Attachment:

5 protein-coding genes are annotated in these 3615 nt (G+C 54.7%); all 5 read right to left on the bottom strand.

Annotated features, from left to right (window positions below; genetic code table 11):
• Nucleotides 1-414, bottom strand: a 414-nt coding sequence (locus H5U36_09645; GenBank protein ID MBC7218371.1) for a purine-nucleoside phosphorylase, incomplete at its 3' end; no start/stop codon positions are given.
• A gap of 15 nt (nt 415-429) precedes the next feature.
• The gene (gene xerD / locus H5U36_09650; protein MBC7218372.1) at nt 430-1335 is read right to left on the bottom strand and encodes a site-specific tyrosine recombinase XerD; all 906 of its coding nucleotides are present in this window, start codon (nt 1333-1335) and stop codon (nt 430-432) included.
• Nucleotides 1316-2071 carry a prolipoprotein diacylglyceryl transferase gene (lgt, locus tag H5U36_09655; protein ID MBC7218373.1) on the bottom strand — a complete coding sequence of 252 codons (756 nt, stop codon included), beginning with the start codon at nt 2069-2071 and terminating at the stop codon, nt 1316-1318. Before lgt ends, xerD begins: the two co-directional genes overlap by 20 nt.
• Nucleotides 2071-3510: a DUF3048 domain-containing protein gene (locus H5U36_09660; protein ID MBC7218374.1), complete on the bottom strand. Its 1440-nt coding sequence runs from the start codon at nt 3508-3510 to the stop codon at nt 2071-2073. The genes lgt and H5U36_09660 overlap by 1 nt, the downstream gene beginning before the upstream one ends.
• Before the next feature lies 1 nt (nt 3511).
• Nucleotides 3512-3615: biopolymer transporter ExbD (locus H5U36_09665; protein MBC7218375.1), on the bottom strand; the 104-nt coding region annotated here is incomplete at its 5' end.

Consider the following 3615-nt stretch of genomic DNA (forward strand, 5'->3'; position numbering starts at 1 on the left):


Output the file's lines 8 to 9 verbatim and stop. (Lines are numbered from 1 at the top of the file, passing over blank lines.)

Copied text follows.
• Before the next feature lies 1 nt (nt 3511).
• Nucleotides 3512-3615: biopolymer transporter ExbD (locus H5U36_09665; protein MBC7218375.1), on the bottom strand; the 104-nt coding region annotated here is incomplete at its 5' end.